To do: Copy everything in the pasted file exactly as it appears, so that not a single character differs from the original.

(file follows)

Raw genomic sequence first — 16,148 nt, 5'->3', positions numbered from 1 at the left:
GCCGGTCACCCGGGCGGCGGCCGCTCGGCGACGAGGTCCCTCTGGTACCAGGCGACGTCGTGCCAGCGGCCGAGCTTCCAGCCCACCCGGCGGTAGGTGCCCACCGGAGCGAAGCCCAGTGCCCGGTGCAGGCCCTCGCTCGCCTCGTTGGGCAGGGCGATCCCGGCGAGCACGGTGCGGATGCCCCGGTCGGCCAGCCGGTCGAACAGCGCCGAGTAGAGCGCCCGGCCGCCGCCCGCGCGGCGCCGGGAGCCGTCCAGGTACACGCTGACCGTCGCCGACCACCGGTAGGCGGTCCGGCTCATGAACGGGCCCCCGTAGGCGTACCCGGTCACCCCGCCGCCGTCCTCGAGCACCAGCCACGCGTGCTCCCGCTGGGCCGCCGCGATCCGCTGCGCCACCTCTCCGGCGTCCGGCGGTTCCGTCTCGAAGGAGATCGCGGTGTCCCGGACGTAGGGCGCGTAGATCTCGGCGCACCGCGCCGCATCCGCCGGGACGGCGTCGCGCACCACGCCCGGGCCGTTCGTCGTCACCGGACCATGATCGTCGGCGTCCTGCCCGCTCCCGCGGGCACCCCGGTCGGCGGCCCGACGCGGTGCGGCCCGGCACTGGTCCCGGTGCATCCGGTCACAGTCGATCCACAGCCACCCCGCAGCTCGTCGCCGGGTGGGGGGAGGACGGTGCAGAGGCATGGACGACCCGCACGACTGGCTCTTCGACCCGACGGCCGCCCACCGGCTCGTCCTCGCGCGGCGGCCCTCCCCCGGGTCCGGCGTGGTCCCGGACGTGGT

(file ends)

Raw genomic sequence first — 16,148 nt, 5'->3', positions numbered from 1 at the left:
GCCGGTCACCCGGGCGGCGGCCGCTCGGCGACGAGGTCCCTCTGGTACCAGGCGACGTCGTGCCAGCGGCCGAGCTTCCAGCCCACCCGGCGGTAGGTGCCCACCGGAGCGAAGCCCAGTGCCCGGTGCAGGCCCTCGCTCGCCTCGTTGGGCAGGGCGATCCCGGCGAGCACGGTGCGGATGCCCCGGTCGGCCAGCCGGTCGAACAGCGCCGAGTAGAGCGCCCGGCCGCCGCCCGCGCGGCGCCGGGAGCCGTCCAGGTACACGCTGACCGTCGCCGACCACCGGTAGGCGGTCCGGCTCATGAACGGGCCCCCGTAGGCGTACCCGGTCACCCCGCCGCCGTCCTCGAGCACCAGCCACGCGTGCTCCCGCTGGGCCGCCGCGATCCGCTGCGCCACCTCTCCGGCGTCCGGCGGTTCCGTCTCGAAGGAGATCGCGGTGTCCCGGACGTAGGGCGCGTAGATCTCGGCGCACCGCGCCGCATCCGCCGGGACGGCGTCGCGCACCACGCCCGGGCCGTTCGTCGTCACCGGACCATGATCGTCGGCGTCCTGCCCGCTCCCGCGGGCACCCCGGTCGGCGGCCCGACGCGGTGCGGCCCGGCACTGGTCCCGGTGCATCCGGTCACAGTCGATCCACAGCCACCCCGCAGCTCGTCGCCGGGTGGGGGGAGGACGGTGCAGAGGCATGGACGACCCGCACGACTGGCTCTTCGACCCGACGGCCGCCCACCGGCTCGTCCTCGCGCGGCGGCCCTCCCCCGGGTCCGGCGTGGTCCCGGACGTGGT